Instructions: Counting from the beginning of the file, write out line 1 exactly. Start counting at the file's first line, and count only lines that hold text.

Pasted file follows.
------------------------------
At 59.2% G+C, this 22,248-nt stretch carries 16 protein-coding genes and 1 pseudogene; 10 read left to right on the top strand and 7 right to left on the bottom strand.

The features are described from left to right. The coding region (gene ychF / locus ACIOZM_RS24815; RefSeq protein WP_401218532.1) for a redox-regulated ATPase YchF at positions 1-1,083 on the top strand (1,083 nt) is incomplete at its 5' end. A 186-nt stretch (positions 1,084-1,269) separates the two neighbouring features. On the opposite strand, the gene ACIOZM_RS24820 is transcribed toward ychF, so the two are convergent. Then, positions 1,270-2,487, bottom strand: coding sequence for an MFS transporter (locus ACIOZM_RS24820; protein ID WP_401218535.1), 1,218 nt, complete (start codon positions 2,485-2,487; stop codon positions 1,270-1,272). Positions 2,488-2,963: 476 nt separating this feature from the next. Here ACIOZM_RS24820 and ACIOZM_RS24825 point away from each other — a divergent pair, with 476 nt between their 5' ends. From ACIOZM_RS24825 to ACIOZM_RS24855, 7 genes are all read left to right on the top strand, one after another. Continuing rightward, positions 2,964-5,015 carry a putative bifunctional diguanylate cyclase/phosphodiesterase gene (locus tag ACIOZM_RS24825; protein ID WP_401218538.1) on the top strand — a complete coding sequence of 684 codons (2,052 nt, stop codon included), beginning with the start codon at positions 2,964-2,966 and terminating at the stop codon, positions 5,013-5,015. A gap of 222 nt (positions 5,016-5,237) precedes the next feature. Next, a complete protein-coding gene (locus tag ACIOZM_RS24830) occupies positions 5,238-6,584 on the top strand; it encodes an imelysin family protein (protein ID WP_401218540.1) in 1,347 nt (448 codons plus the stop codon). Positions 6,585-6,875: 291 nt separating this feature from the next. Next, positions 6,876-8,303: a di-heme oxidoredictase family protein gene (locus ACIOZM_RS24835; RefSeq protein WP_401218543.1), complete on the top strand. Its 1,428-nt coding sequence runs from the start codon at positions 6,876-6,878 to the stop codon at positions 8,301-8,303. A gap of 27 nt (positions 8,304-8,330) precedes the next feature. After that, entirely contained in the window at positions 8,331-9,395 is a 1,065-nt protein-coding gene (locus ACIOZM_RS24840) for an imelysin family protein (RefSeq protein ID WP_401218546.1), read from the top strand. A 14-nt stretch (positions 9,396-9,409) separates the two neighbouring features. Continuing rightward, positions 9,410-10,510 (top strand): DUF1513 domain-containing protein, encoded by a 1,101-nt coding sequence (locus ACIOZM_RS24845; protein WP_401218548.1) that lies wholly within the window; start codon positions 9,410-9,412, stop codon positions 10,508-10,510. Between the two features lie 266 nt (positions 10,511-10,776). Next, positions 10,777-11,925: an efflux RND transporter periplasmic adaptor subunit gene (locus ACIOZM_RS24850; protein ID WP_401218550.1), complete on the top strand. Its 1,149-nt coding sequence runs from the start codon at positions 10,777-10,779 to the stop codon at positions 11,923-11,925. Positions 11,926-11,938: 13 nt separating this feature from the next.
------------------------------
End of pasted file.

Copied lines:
At 59.2% G+C, this 22,248-nt stretch carries 16 protein-coding genes and 1 pseudogene; 10 read left to right on the top strand and 7 right to left on the bottom strand.